Project Management Perspectives: Isn’t it ironic?

Feb 17, 2011

By Christine Brack, PMP A few weeks ago, I was talking to a client about his firm’s project management practices, its managers, and systems, and… eventually we began discussing the challenges and frustrations he was having on many levels. He was hoping a little dose of project management training for the team would resolve these issues once and for all. The things he shared were not unlike the situations I’ve seen in many other firms I’ve worked with and the solutions he was looking for were not altogether out of his reach. What he didn’t realize was the lesson in irony available at his disposal. He had lectured and insisted and demanded compliance to the firm’s project management procedures. Some adhered and others did not. Age was not a defining factor in the equation, either— everyone was a potential violator. Bringing in a consultant as a third-party, neutral spokesperson on the topic of best practices was surely going to get them to convert. Or would it? Everyone likes a little humor so, rather than yelling at his teams, I suggested he pose these ironies, make appropriate adjustments, and have an honest conversation with the group. Scope creep and job creep. Isn’t it ironic that project managers will give away all sorts of free work to a client that’s clearly not in the scope but balk if the firm expects something not explicitly detailed in their job description? Putting in eight, 12 or 20 additional (and unpaid) hours as a favor to the client always seems more acceptable and less outrageous a request than doing a little marketing or helping clean up the detail library. And sometimes when they do chip in to help the firm, they want an immediate promotion to principal. Position descriptions— especially for project managers— are never finite. Just like scopes, there’s going to be creep, and being a project manager means accepting all sorts of written and unwritten responsibilities. Paid overtime, expenses and A/R collections. Isn’t it ironic that project managers will run like greased lightning into accounting if overtime or expenses are missing from a paycheck but protest about calling a client about a past due invoice? This is where that job description comes in handy. Very few project manager role descriptions have this listed as a required task! The average collection period for the industry is 74 days. It’s tough to keep payroll going if cash flow is lagging so far behind. The project manager has the best relationship with the client. He should follow up— immediately— not 74 days later. Try, “Accounting has brought it to my attention that this invoice is still unpaid. Did we not provide something or not live up to your expectations? I really want to make it right. What can I do?” Technology versus forms. Isn’t it ironic that project managers want the firm to spend thousands of dollars on bleeding-edge technology, gadgets, toys, and the newest software, but reject the streamlined forms developed by the project management committee? This particular client implemented a simple spreadsheet to estimate budgets more realistically. The managers who refuse to use it like working with the old-fashioned, back of the envelope method that is highly inaccurate. They claim the spreadsheet is too difficult to use and they are too attached to their old tools to learn anything new. If that’s the case, maybe they should return to the abacus, pencil, and tracing paper. Project profitability is no laughing matter when competition is fierce. The difference between the two possible budgets should be more than enough evidence to validate the importance of using this spreadsheet. There is no negotiating allowed on this one. Design versus management. Isn’t it ironic that project managers want to be in the role of project manager but don’t like or want to do any of the actual management stuff? No doubt that architects and engineers like practicing their craft. That’s what they went to school for; that’s their passion. But projects need control mechanisms, they have administrative details, and they need someone to keep it on course. Projects don’t run on autopilot while the manager enjoys designing and hopes the RFIs, e-mails, and stakeholder issues magically go away. Even while a project manager may lend expertise or execute large portions of the design work, there are management duties to tend to. Sure those aren’t the most exciting moments of the job but they are part of the role. Understand that a project manager has a split personality of designer and manager—and both are essential. For the most part, project managers cannot have it both ways, but hollering won’t convince anyone of the contrary. Sometimes presenting the irony of the situation helps both sides come to a mutual agreement to reach something better.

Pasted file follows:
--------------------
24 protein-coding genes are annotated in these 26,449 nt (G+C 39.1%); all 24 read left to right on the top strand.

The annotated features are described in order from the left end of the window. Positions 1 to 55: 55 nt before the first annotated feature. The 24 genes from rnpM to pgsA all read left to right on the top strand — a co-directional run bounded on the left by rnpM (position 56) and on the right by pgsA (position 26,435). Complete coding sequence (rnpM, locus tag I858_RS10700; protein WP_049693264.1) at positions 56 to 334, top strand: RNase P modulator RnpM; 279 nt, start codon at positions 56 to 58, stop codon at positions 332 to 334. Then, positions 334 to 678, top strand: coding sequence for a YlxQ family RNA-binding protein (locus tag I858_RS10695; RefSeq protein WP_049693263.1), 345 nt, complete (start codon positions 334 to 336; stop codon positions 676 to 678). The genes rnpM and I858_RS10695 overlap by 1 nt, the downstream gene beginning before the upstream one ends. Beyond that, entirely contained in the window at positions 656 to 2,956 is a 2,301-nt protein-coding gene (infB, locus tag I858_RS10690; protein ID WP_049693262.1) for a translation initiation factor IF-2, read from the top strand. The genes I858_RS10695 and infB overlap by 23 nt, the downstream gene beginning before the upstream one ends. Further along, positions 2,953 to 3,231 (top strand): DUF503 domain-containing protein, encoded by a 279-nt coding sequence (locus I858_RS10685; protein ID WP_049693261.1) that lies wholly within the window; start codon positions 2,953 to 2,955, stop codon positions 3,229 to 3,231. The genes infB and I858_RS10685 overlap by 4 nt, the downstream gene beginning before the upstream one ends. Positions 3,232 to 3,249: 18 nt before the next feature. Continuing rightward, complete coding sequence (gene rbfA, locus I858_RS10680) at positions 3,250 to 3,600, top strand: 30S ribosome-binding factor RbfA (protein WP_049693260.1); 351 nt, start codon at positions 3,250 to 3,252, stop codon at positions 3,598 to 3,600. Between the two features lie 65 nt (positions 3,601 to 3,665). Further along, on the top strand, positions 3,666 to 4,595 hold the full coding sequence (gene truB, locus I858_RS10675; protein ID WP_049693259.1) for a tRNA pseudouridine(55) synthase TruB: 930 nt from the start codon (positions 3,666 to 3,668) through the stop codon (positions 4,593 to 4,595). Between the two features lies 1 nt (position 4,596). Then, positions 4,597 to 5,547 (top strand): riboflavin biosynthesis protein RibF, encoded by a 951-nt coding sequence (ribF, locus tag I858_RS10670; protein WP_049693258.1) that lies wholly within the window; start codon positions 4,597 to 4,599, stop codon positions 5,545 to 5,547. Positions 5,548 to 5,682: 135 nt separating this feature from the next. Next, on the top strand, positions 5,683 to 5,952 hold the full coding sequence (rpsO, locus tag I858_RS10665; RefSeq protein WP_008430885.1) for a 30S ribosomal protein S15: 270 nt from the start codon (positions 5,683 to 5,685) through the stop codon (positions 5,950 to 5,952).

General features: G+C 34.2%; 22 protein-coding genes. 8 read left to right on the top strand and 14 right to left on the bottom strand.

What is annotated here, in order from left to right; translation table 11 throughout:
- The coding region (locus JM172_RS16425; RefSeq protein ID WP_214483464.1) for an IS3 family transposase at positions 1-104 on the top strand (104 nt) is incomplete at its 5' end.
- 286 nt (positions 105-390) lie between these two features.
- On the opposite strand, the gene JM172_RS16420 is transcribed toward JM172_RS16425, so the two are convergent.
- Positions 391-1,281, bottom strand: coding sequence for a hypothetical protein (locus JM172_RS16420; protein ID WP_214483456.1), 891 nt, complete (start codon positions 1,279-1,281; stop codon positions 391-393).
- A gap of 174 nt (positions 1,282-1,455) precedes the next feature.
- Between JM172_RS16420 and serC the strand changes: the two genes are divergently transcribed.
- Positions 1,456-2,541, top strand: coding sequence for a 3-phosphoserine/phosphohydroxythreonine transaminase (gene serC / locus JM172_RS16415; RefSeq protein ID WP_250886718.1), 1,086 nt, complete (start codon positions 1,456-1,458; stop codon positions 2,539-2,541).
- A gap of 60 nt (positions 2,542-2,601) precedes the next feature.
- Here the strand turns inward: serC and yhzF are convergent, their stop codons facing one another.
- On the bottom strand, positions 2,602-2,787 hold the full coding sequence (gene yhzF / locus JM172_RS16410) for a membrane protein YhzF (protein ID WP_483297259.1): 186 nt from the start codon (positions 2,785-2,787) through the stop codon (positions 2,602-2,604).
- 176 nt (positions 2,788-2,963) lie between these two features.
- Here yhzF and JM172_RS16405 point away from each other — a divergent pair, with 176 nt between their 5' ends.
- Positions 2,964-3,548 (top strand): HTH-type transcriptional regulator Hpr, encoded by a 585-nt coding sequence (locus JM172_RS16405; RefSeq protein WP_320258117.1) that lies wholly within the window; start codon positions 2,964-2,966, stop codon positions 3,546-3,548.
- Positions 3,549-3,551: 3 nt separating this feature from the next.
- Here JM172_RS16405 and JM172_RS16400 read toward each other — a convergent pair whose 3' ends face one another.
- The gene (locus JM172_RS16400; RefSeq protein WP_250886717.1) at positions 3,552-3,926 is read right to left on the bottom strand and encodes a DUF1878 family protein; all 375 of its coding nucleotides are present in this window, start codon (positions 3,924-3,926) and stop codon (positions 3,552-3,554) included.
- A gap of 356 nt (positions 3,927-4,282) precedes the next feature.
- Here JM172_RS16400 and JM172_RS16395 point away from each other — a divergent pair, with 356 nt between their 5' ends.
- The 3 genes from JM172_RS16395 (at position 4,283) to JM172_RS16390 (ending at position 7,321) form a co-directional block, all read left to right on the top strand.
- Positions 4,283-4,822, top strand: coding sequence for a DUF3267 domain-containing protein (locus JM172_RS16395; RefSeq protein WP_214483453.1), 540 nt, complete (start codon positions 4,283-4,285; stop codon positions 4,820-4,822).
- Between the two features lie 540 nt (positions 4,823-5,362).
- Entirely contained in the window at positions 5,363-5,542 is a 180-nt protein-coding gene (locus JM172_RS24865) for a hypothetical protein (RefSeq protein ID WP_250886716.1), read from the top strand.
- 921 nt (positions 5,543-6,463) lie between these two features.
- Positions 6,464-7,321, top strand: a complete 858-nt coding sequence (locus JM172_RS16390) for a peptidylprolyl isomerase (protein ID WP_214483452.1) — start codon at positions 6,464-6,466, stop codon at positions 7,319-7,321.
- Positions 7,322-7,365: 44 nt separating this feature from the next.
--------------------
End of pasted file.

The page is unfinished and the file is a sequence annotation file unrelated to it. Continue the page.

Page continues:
About Zweig Group

Zweig Group, three times on the Inc. 500/5000 list, is the industry leader and premiere authority in AEC firm management and marketing, the go-to source for data and research, and the leading provider of customized learning and training. Zweig Group exists to help AEC firms succeed in a complicated and challenging marketplace through services that include: Mergers & Acquisitions, Strategic Planning, Valuation, Executive Search, Board of Director Services, Ownership Transition, Marketing & Branding, and Business Development Training. The firm has offices in Dallas and Fayetteville, Arkansas.